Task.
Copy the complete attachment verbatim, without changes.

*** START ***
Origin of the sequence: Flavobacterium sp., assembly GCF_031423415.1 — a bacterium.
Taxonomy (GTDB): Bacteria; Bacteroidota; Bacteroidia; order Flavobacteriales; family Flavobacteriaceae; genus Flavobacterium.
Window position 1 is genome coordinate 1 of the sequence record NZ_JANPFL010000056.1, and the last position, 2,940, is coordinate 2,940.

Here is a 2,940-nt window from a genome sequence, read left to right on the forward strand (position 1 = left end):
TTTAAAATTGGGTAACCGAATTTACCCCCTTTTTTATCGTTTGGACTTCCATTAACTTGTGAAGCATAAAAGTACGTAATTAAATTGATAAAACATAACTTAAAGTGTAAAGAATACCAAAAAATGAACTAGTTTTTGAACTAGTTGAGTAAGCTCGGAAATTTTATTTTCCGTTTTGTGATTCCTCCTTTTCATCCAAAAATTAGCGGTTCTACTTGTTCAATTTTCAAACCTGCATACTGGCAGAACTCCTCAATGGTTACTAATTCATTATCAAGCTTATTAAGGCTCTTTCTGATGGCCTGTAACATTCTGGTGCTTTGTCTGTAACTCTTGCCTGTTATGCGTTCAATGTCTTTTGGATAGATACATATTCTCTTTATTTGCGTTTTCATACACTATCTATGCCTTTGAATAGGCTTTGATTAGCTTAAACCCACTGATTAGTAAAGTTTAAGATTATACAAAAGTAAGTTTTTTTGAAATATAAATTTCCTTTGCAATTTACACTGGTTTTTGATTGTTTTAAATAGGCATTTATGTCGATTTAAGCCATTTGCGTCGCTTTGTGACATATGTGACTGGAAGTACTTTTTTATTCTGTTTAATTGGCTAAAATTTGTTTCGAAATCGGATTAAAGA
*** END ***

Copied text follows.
Origin of the sequence: Flavobacterium sp., assembly GCF_031423415.1 — a bacterium.
Taxonomy (GTDB): Bacteria; Bacteroidota; Bacteroidia; order Flavobacteriales; family Flavobacteriaceae; genus Flavobacterium.
Window position 1 is genome coordinate 1 of the sequence record NZ_JANPFL010000056.1, and the last position, 2,940, is coordinate 2,940.

Here is a 2,940-nt window from a genome sequence, read left to right on the forward strand (position 1 = left end):
TTTAAAATTGGGTAACCGAATTTACCCCCTTTTTTATCGTTTGGACTTCCATTAACTTGTGAAGCATAAAAGTACGTAATTAAATTGATAAAACATAACTTAAAGTGTAAAGAATACCAAAAAATGAACTAGTTTTTGAACTAGTTGAGTAAGCTCGGAAATTTTATTTTCCGTTTTGTGATTCCTCCTTTTCATCCAAAAATTAGCGGTTCTACTTGTTCAATTTTCAAACCTGCATACTGGCAGAACTCCTCAATGGTTACTAATTCATTATCAAGCTTATTAAGGCTCTTTCTGATGGCCTGTAACATTCTGGTGCTTTGTCTGTAACTCTTGCCTGTTATGCGTTCAATGTCTTTTGGATAGATACATATTCTCTTTATTTGCGTTTTCATACACTATCTATGCCTTTGAATAGGCTTTGATTAGCTTAAACCCACTGATTAGTAAAGTTTAAGATTATACAAAAGTAAGTTTTTTTGAAATATAAATTTCCTTTGCAATTTACACTGGTTTTTGATTGTTTTAAATAGGCATTTATGTCGATTTAAGCCATTTGCGTCGCTTTGTGACATATGTGACTGGAAGTACTTTTTTATTCTGTTTAATTGGCTAAAATTTGTTTCGAAATCGGATTAAAGA